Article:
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CALL. 10.06.2019: 2nd Egyptological Conference. Quod est Superius est sicut quod est Inferius: The C




LUGAR/LOCATION/LUOGO: Hotel Titania (Athens, Greece)

ORGANIZADOR/ORGANIZER/ORGANIZZATORE: Prof. Dr Dr Alicia Maravelia (Hellenic Institute of Egyptology & Peoples’ University of Athens); GRProf. Dr José das Candeias Sales (Universidade Aberta, Lisbon); PTDr Telo Canhão (Centre of History, University of Lisbon, Lisbon); PTCand. Dr Alexandra Diez de Oliveira (Centre of History, Universityof Lisbon, Lisbon); PTDr Ahmed Mansour (Writing & Scripts Centre, Bibliotheca Alexandrina,Alexandria); EGDr Themis Dallas (I.A.K.A. Department, University of Thessaly,Volos); GRDr Evi Batra (Hellenic Open University & Association of Greek Women Scientists, Athens); GRMrs Sophia Tsourinaki (Hellenic Institute of Egyptology & S.E.N.Heritage Looms, Athens); GRProf. Dr Tesa Doulkeri (Aristotle University of Thessaloniki,Thessaloniki, GR)



The significance of the Woman, as the only human being that can re–create life from her womb, as an archetype of cosmic immanence, fluidity and power, as well as a social being whose position in ancient societies (e.g.: the Egyptian) was much better than in others of Antiquity (e.g.: in ancient Athens) and also in our current era, is not only extremely impor­tant, but rather crucial and determinative for the flow and development of History itself.

Not only were Women the mothers, sisters or wives of «important men», but they also were the creators of high culture, civilization and children useful for society. They were Empres­ses, Queens, Princesses and even Pharaohs, but at the same time a multitude of Women, from the socially «lower» strata, was the important dough for the evolution and develop­ments in society and culture.

In the course of time, they also suffered under patriarchy and were both psychically and physically tormented not only by evil men and habits, but also by females who were repeating and disseminating the patterns of patriarchy and the sub­mission of Women to men, hidden behind supposedly Divine–given rules and fanatic doc­trines, suppressing their freedom and even mutilating their genitals … However, Women survived and most of us are happy today, living in a modern world, where not only Femi­nism per se, but also deep understanding of the situation and sincere human/humanitarian feelings are also explicitly shown by several men, mainly in Western Societies. Regretta­bly, however, many Women still suffer in several of the so–called «underdeveloped» coun­tries, especially under the fanatic application of the rules of certain religions. Ladies in Heaven, but Women on Earth? The hypostasis of Women in ancient Egypt and in the Mediterranean Basin, but also its possible relations to Jung’s Psychology: from the distant past, until now, the Archetype of Femininity, the Sacred Female, the Great Mother, Virgin and Crone, is one of the most precious and catalytic in the Jungian Collective Un­conscious, being at the same time the true vis vitalis for the societal processes that moti­vate History and cultural evolution. This is the theme of our 2nd Conference, which shall also try to focus on patterns of continuity and transformation of various related institutions, habits and archetypes, covering almost the whole Antiquity from the Pre–Dynastic down to the Late, Ptolemaic and Coptic Period (corresponding for all the other cultures to the time–span from c. 3000 BC to the four initial Centuries AD), whose specific topics and thematology shall be the following: 1. Manifestation & Cosmic Immanence of the Sacred Female: The surrounding Cosmos and the Sky as the theatre for the «cosmic drama» of the mani­festation and heavenly pro­jection of the Sacred Female: Nūt/Nwt as a celestial goddess, Seshat/Sat as a cosmic god­dess of Astronomy, Measurements and Knowledge/Libraries; female sky–divinities in the ancient Egyptian, Mesopotamian, Babylonian and Hellenic pantheons. The One–and–Uni­que–God of the Hebraic Bible and His heavenly manifestations. The firmamental periodi­cities and their meta–physical semantics in the case of personalization/allegorization of ce­lestial epiphanies by female divinities. Isis/Sōthis as the par excellence astral deity and que­en of the decans. The Moon/Luna as a par excellence female symbol in the Mediterranean Ba­sin and its echo on the periodic menstrual cycle.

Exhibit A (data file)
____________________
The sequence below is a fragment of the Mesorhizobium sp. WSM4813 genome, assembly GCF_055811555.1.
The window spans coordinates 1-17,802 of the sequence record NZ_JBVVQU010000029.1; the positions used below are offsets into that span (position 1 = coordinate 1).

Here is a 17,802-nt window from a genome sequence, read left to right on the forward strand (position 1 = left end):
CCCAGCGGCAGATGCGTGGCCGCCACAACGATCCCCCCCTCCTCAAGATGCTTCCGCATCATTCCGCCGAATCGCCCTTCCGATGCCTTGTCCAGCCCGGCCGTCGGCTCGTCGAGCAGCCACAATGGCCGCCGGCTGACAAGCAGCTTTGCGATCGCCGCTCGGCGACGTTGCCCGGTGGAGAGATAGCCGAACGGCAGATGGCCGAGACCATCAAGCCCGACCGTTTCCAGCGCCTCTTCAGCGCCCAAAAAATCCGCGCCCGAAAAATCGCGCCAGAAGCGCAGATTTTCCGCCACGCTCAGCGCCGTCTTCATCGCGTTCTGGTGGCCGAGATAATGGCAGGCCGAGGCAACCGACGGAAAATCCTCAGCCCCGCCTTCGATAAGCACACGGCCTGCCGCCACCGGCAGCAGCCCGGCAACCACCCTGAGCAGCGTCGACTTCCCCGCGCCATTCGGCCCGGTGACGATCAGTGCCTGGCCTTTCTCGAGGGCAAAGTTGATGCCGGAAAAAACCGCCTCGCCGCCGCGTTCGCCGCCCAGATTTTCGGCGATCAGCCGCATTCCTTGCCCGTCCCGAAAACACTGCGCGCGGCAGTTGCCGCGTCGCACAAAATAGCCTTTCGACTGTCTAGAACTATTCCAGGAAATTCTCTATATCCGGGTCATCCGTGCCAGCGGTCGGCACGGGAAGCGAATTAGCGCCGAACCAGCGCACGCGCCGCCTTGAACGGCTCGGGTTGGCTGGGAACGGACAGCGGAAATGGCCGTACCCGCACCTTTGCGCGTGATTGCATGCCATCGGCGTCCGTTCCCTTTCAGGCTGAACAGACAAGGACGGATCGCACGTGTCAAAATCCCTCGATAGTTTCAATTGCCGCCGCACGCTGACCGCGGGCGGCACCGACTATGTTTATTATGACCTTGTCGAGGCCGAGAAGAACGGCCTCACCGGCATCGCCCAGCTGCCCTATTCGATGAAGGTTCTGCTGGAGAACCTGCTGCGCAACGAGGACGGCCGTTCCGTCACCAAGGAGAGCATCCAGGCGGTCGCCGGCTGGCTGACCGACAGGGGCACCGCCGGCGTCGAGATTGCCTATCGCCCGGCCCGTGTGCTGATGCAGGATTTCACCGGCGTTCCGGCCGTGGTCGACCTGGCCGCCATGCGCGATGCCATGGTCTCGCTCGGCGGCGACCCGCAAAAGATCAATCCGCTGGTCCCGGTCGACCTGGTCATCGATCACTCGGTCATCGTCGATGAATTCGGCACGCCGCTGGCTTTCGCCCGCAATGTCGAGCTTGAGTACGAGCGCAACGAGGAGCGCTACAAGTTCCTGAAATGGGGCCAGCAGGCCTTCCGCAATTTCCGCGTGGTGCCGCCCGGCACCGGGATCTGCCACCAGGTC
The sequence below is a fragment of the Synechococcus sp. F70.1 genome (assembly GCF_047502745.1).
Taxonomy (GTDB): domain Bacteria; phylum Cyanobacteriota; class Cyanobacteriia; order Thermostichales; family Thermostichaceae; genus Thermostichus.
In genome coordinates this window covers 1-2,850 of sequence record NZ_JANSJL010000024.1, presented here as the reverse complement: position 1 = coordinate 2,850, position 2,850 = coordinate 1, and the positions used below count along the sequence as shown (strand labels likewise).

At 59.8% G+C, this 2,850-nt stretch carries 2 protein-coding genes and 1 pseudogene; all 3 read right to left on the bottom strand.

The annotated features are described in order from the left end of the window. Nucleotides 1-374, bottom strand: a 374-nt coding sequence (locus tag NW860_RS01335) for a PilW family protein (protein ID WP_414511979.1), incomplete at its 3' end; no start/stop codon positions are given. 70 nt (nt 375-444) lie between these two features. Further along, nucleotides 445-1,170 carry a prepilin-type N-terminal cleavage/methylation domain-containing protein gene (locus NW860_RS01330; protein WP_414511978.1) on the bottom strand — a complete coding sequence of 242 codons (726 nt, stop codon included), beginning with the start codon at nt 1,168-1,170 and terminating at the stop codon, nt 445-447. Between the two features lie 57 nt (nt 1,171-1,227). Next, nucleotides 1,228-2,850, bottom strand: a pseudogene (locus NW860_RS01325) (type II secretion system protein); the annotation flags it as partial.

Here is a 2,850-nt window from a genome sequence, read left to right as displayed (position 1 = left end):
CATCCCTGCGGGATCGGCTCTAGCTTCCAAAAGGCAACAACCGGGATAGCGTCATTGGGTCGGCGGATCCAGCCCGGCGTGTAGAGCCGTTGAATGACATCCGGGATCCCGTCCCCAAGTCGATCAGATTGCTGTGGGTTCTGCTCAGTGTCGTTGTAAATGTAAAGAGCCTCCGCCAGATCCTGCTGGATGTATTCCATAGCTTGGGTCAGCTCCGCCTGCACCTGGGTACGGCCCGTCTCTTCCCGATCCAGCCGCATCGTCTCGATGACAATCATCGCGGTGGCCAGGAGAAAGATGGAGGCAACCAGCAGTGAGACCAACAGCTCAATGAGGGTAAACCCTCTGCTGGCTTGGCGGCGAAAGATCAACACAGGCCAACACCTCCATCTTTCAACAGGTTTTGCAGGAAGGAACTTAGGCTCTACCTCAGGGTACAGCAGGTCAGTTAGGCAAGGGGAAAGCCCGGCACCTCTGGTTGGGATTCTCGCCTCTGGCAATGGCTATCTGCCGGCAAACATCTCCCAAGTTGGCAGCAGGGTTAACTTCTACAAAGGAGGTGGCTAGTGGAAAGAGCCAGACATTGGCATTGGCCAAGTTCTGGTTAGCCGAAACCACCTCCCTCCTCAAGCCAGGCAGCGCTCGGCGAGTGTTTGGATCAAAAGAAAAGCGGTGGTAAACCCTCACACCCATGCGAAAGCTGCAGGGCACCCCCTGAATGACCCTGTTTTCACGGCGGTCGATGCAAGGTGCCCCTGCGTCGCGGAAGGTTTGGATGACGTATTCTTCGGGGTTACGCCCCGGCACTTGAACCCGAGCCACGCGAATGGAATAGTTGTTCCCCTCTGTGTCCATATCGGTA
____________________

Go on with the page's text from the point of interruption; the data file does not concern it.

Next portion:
2. Divine Female Archetypes: Specific goddesses as examples of the archetype of the Great Mother and other Jungian archetypes related to Femininity: Isis, Nephthys, Mūt, Hathor, Bastet, Inanna and Ishtar, Gaia, Athēna, Aphroditē/Venus, Dēmētēr, Persephonē and Korē, Hēra/Juno, Hestia/Vesta, Artemis/Diana, Lilith, and various other female deities of the afo­rementioned cultures. Women and female deities in Orphism and in the Orphic Hymns. Pa­rallels and opposites, points of contact and possible inter–relations.

3. The Earthly/Social Status of Women in Ancient Egypt: The social status and situation of Women in ancient Egypt: queens, princesses, noble ladies, adorers, commoner–Women, mothers and motherhood (mater lactans), Women in menial labour and agriculture, hand­maids, mu­sicians and dancers, medical doctors, professionals and human beings, logging for love and motherhood or for power and authority (e.g.: queens, rxwt-nsw, & c.). The por­trayal of Women in ancient Egyptian literature, in the funerary texts (emphasis on PT, CT, BD, Im-_wAt), in the reliefs and paintings of temples and tombs. Women as priestesses (e.g.: of Hathor/Hmwt-nTr nt @wt-@r, temple–chantresses/Smaywt, dancing–priestesses/iHbwt, & c.). Women in front of the Law and facing the Final Judgement (BD and other related texts, pa­pyri, ostraca, & c.). Women upon Earth as Ladies of the House (Nbwt-Pr) versus Ladies of Hea­ven (Nbwt-Pt) and Mothers of Gods (Mwwt-NTrw).